Current research suggests that the combined supplementation of both vitamins D and K may exhibit certain synergistic characteristics than either vitamin alone for bone health and cardiovascular function. Vitamin D helps support healthy bone mineralization, calcium homeostasis regulation, and immune health. Vitamin K is a fat-soluble vitamin critical to the carboxylation of osteocalcin in bone and helps support healthy bone density status, blood coagulation, and vascular health. In population studies, concurrent lowered vitamin D and K status has been associated with increased incidences of hypertension and arterial stiffness.
A prospective clinical study by van Ballegooijen and colleagues investigated the potential effect that combined low vitamin D and K status may have on mortality risk. The study involved over 4,700 individuals; approximately 20% of participants had a combined lowered vitamin D and K status. After data analysis, the researchers determined that a combined lowered vitamin D and K status was associated with increased all-cause mortality risk and a non-significant risk for cardiovascular events and mortality.
An animal study explored the potential efficacy of vitamins D and K in the prevention of osteoporosis progression. The largest prevention of bone loss occurred in the combination treatment group, suggesting a potential synergism regarding bone health.
Deficiencies in vitamins D and K are common in individuals with chronic kidney disease (CKD), which affects over 10% of the global population. Lowered vitamin D and K status has been associated with a 150% increased risk of all-cause mortality in individuals who have received a kidney transplant. A review by Ziemińska and colleagues investigated the potential synergy between the two molecules in the presence of CKD. A clinical study involving 172 individuals with stage 3 to 5 CKD reported an association between suboptimal vitamin D and K status and biomarkers related to kidney and bone remodeling. However, more research is needed before clinical conclusions can be made, especially with the complex biochemistry involved with kidney disease. Additionally, more preclinical studies are needed to determine the potential mechanisms of action regarding the potential synergy between vitamins D and K; preliminary studies indicate that more trials are warranted.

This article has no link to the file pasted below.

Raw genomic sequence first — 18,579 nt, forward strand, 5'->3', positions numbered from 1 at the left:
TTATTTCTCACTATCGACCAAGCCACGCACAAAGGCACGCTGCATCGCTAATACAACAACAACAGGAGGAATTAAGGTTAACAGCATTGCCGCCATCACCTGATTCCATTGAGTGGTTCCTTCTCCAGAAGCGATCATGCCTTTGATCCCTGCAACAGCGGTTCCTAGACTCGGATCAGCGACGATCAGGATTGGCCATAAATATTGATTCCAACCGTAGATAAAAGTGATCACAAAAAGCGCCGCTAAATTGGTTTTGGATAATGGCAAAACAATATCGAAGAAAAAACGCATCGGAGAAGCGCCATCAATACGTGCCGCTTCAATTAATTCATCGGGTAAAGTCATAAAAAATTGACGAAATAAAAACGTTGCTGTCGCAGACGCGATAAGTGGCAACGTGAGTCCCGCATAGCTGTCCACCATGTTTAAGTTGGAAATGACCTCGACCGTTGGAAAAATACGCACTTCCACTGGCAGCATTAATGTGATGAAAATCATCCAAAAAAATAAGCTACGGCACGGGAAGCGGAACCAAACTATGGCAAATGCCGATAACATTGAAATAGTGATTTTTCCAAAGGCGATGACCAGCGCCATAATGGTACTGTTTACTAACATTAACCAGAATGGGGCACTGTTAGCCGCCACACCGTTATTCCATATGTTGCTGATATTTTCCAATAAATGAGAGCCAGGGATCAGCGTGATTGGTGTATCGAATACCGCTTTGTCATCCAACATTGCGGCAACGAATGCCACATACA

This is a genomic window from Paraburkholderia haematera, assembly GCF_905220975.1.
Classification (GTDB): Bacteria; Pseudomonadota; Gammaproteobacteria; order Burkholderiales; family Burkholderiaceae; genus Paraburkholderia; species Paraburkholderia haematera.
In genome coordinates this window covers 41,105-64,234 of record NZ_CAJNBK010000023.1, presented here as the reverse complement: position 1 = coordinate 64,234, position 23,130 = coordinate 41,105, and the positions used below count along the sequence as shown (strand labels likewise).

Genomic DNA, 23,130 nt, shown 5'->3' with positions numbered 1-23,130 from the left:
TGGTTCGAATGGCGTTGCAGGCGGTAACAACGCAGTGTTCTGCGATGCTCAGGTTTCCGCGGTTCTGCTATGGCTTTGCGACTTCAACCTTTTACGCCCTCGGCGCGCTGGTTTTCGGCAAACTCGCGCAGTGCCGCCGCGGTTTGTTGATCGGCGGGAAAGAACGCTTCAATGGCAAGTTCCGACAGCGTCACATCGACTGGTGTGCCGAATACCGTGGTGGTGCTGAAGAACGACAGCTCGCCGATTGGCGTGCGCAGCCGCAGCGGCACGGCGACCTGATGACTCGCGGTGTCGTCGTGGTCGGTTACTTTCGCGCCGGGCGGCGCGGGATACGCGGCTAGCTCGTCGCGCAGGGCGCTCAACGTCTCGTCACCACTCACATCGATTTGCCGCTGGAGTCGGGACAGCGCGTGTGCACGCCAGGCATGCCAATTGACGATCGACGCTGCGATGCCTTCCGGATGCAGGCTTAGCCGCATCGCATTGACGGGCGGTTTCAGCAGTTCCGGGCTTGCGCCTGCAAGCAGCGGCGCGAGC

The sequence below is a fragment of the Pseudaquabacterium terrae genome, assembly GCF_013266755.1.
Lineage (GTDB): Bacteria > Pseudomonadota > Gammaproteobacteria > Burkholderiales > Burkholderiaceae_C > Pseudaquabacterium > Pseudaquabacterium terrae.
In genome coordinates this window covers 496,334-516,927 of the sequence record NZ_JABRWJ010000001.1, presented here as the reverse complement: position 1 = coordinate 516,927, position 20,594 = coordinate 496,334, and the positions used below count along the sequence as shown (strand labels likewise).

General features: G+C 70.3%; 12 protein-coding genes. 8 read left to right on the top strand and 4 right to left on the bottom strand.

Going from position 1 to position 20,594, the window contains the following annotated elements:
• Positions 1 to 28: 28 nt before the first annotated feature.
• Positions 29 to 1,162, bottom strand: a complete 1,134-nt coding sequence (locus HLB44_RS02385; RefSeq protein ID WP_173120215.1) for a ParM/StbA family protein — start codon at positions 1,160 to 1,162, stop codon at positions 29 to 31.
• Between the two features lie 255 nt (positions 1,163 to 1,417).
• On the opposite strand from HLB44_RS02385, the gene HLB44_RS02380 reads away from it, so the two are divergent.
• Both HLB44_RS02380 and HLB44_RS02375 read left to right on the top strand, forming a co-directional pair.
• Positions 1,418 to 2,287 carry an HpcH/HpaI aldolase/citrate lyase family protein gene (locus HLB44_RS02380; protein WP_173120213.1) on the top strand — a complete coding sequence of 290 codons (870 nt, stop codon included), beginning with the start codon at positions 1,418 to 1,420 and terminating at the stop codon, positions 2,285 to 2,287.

While research on this topic needs to be elucidated in further studies, vitamins D and K may help support certain aspects of health. They may help support bone health, cardiovascular function, and a healthy immune response. Sources of vitamin K include green leafy vegetables, fermented foods, and certain gut microbes. Vitamin D can be obtained from sun exposure to the skin, certain foods such as the flesh of fatty fish, and certain fortified foods.
By Dr. C Ambrose, ND, MAT